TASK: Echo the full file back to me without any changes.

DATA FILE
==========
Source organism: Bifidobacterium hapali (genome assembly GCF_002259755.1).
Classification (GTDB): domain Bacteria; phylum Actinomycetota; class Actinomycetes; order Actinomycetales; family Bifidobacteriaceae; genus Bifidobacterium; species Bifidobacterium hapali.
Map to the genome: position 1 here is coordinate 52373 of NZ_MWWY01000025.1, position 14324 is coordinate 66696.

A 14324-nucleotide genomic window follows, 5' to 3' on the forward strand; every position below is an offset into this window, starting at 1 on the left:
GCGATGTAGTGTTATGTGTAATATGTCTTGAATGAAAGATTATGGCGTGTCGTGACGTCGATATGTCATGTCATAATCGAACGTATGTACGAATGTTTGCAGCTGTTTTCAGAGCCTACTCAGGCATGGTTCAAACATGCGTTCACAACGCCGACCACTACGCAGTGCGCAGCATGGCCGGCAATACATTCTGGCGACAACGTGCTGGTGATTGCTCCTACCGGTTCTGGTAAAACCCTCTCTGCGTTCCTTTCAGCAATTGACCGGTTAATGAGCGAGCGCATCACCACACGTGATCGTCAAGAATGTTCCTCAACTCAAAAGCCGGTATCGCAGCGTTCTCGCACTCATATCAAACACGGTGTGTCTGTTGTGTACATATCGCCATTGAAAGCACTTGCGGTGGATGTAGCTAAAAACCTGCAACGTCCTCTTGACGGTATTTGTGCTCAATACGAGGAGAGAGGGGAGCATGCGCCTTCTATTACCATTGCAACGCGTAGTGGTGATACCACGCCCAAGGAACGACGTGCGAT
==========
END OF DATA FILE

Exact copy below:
Source organism: Bifidobacterium hapali (genome assembly GCF_002259755.1).
Classification (GTDB): domain Bacteria; phylum Actinomycetota; class Actinomycetes; order Actinomycetales; family Bifidobacteriaceae; genus Bifidobacterium; species Bifidobacterium hapali.
Map to the genome: position 1 here is coordinate 52373 of NZ_MWWY01000025.1, position 14324 is coordinate 66696.

A 14324-nucleotide genomic window follows, 5' to 3' on the forward strand; every position below is an offset into this window, starting at 1 on the left:
GCGATGTAGTGTTATGTGTAATATGTCTTGAATGAAAGATTATGGCGTGTCGTGACGTCGATATGTCATGTCATAATCGAACGTATGTACGAATGTTTGCAGCTGTTTTCAGAGCCTACTCAGGCATGGTTCAAACATGCGTTCACAACGCCGACCACTACGCAGTGCGCAGCATGGCCGGCAATACATTCTGGCGACAACGTGCTGGTGATTGCTCCTACCGGTTCTGGTAAAACCCTCTCTGCGTTCCTTTCAGCAATTGACCGGTTAATGAGCGAGCGCATCACCACACGTGATCGTCAAGAATGTTCCTCAACTCAAAAGCCGGTATCGCAGCGTTCTCGCACTCATATCAAACACGGTGTGTCTGTTGTGTACATATCGCCATTGAAAGCACTTGCGGTGGATGTAGCTAAAAACCTGCAACGTCCTCTTGACGGTATTTGTGCTCAATACGAGGAGAGAGGGGAGCATGCGCCTTCTATTACCATTGCAACGCGTAGTGGTGATACCACGCCCAAGGAACGACGTGCGAT